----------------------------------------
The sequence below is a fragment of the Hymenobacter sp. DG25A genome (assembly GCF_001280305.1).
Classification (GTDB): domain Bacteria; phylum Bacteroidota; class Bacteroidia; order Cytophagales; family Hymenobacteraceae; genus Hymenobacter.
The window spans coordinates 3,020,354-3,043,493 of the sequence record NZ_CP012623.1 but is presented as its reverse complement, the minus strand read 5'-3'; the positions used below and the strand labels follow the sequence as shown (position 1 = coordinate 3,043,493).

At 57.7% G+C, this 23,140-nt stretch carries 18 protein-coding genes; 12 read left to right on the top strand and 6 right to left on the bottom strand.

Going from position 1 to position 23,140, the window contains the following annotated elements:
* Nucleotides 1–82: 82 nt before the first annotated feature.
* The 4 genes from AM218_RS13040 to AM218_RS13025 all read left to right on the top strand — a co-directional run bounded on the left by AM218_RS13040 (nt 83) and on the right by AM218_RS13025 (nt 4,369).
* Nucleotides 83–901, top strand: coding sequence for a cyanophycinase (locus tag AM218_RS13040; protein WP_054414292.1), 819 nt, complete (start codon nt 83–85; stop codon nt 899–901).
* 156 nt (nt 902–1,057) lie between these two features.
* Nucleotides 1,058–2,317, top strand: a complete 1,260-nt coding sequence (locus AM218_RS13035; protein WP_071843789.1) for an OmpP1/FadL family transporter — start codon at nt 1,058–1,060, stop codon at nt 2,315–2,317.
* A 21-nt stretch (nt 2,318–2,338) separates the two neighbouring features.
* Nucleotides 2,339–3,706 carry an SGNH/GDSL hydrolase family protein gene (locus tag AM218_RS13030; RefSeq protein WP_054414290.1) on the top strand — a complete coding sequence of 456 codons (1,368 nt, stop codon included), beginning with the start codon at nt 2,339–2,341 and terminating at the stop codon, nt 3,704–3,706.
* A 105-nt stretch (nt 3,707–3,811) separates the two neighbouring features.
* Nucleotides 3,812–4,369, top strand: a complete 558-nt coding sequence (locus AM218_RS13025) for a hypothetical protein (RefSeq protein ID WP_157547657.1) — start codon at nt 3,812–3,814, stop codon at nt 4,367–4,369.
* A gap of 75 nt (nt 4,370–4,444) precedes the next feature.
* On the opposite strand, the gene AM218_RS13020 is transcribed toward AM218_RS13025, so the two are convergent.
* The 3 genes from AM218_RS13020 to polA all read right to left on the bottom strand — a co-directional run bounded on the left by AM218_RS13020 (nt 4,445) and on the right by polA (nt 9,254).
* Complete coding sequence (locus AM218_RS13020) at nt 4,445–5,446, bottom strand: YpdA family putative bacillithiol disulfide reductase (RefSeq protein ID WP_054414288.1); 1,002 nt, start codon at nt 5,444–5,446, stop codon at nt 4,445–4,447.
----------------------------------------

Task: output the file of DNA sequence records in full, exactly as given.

The sequence below is a fragment of the Hymenobacter sp. DG25A genome (assembly GCF_001280305.1).
Classification (GTDB): domain Bacteria; phylum Bacteroidota; class Bacteroidia; order Cytophagales; family Hymenobacteraceae; genus Hymenobacter.
The window spans coordinates 3,020,354-3,043,493 of the sequence record NZ_CP012623.1 but is presented as its reverse complement, the minus strand read 5'-3'; the positions used below and the strand labels follow the sequence as shown (position 1 = coordinate 3,043,493).

At 57.7% G+C, this 23,140-nt stretch carries 18 protein-coding genes; 12 read left to right on the top strand and 6 right to left on the bottom strand.

Going from position 1 to position 23,140, the window contains the following annotated elements:
* Nucleotides 1–82: 82 nt before the first annotated feature.
* The 4 genes from AM218_RS13040 to AM218_RS13025 all read left to right on the top strand — a co-directional run bounded on the left by AM218_RS13040 (nt 83) and on the right by AM218_RS13025 (nt 4,369).
* Nucleotides 83–901, top strand: coding sequence for a cyanophycinase (locus tag AM218_RS13040; protein WP_054414292.1), 819 nt, complete (start codon nt 83–85; stop codon nt 899–901).
* 156 nt (nt 902–1,057) lie between these two features.
* Nucleotides 1,058–2,317, top strand: a complete 1,260-nt coding sequence (locus AM218_RS13035; protein WP_071843789.1) for an OmpP1/FadL family transporter — start codon at nt 1,058–1,060, stop codon at nt 2,315–2,317.
* A 21-nt stretch (nt 2,318–2,338) separates the two neighbouring features.
* Nucleotides 2,339–3,706 carry an SGNH/GDSL hydrolase family protein gene (locus tag AM218_RS13030; RefSeq protein WP_054414290.1) on the top strand — a complete coding sequence of 456 codons (1,368 nt, stop codon included), beginning with the start codon at nt 2,339–2,341 and terminating at the stop codon, nt 3,704–3,706.
* A 105-nt stretch (nt 3,707–3,811) separates the two neighbouring features.
* Nucleotides 3,812–4,369, top strand: a complete 558-nt coding sequence (locus AM218_RS13025) for a hypothetical protein (RefSeq protein ID WP_157547657.1) — start codon at nt 3,812–3,814, stop codon at nt 4,367–4,369.
* A gap of 75 nt (nt 4,370–4,444) precedes the next feature.
* On the opposite strand, the gene AM218_RS13020 is transcribed toward AM218_RS13025, so the two are convergent.
* The 3 genes from AM218_RS13020 to polA all read right to left on the bottom strand — a co-directional run bounded on the left by AM218_RS13020 (nt 4,445) and on the right by polA (nt 9,254).
* Complete coding sequence (locus AM218_RS13020) at nt 4,445–5,446, bottom strand: YpdA family putative bacillithiol disulfide reductase (RefSeq protein ID WP_054414288.1); 1,002 nt, start codon at nt 5,444–5,446, stop codon at nt 4,445–4,447.